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SQL interraction with VS

One last detail. What number should I place for nPartitions? Im doing for (300,1000)x(1000,500) matrices. I haven't looked in your code in detail so it'd be a shortcut if you state. @tobias elbert
 
WooW. Result is amazing. See the photos and let's go on the discussion.
Initially I set nPartitions for 6 and got almost the same result as my one. Increasing the number of nPartitions gets the time close to 0 sec. Thanks tobias. I wonder one thing: What is the reasonable nPartions to stop on? For example setting it for 5000 and 7000 gives the same result. Do you know any way...
 

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Ah ok...The middle one didn't work because you set nPartitions to 1000. This basically will kick off 0 threads and hence the quick result. The resulting matrix should be empty in that case. nPartitions should never be larger than the number of rows in matrix A. I think you need to make the matrices much larger as well to see better results.

By the way, I should have stated this more clearly: my example code is really just a demonstration as to how you could use multiple threads for matrix multiplication. This could be implemented much better.
 
Amazing indeed: managed to extract whopping 100 MFLOPS out of machine that is probably north of 50 GFLOPS peak.

Actually I was new to multi-threading and parallel programming so I'm gonna excel it and reconstruct all the remaining codes requiring large number manipulation to it.
 
I can conduct 5000x5000 matrices multiplication in 1 second in Matlab. What is the difference between C++/C# and Matlab making Matlab such faster? Can I achieve the same speed in C++/C#?
 
I can conduct 5000x5000 matrices multiplication in 1 second in Matlab. What is the difference between C++/C# and Matlab making Matlab such faster? Can I achieve the same speed in C++/C#?

This question was answered for you, some months ago, on this thread: Matlab is faster because it probably uses optimized version of BLAS library for matrix multiplication. You cannot come even close (if you didn't get it - I was ironic in my previous post about "impressive" speeds of C# codes posted here) to this speed through coding matrix multiplication in three for loops. To come up to this level of speed, you'd have to utilize SSE processing units, take great care about re-organizing multiplication code with regards to caching, etc. - so you should be very, very knowledgeable about code optimization before even thinking about approaching such sort of task (alternatively, if you're C++ wizard, maybe you could come close through employing some template meta-programming magic, like in Eigen or alike libraries). For these reasons, for vector/matrix operations, one should always stick to using its vendor supplied version of BLAS library.
 
This question was answered for you, some months ago, on this thread: Matlab is faster because it probably uses optimized version of BLAS library for matrix multiplication. You cannot come even close (if you didn't get it - I was ironic in my previous post about "impressive" speeds of C# codes posted here) to this speed through coding matrix multiplication in three for loops. To come up to this level of speed, you'd have to utilize SSE processing units, take great care about re-organizing multiplication code with regards to caching, etc. - so you should be very, very knowledgeable about code optimization before even thinking about approaching such sort of task (alternatively, if you're C++ wizard, maybe you could come close through employing some template meta-programming magic, like in Eigen or alike libraries). For these reasons, for vector/matrix operations, one should always stick to using its vendor supplied version of BLAS library.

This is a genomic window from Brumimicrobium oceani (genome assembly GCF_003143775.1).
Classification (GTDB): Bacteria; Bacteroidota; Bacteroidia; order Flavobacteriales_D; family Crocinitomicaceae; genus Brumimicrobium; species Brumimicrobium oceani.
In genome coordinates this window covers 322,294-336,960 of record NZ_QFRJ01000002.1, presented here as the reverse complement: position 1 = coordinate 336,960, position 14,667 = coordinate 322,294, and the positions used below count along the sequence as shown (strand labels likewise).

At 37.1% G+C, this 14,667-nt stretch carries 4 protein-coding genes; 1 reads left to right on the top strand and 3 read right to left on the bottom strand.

How about using OpenCL library? Yes, it's true you cannot beat Matlab with C#. I haven't yet tried such library.
 
How about using OpenCL library?

If you think about coding matrix multiplication from scratch to be executed on GPU, then indeed there is better chance your could fare well this way - GPU architectures are actually typically simpler regarding achieving decent level of speedup for the parallel implementation of given algorithm than what is the case with CPU architectures nowadays. Still, you'd have to learn a lot about GPU programming in order to be able to approach this task, and on the other side GPU vendors are providing own BLAS versions (if you re-read this thread I've mentioned above, you'll find NVIDIA guy was there to point you to CUBLAS, which is BLAS implementation for CUDA) so again you probably won't be able to reach their level of performance.
 
Has anyone tried this: ?

http://www.extremeoptimization.com/downloads.aspx

I added in references and the concepts seem to be quite good but I experience some weirdness. I wonder if anyone had any touch with this library. The thing is that in some static classes (e.g. Statistics namespace => Distributions namespace => Class BinomialDistribution) I cannot invoke the members. I declared the object of the class just in case it is not static, and still it is empty. Not urgent problem, but if anyone has some experience with this library, I'd like to hear opinions. Thanks
 
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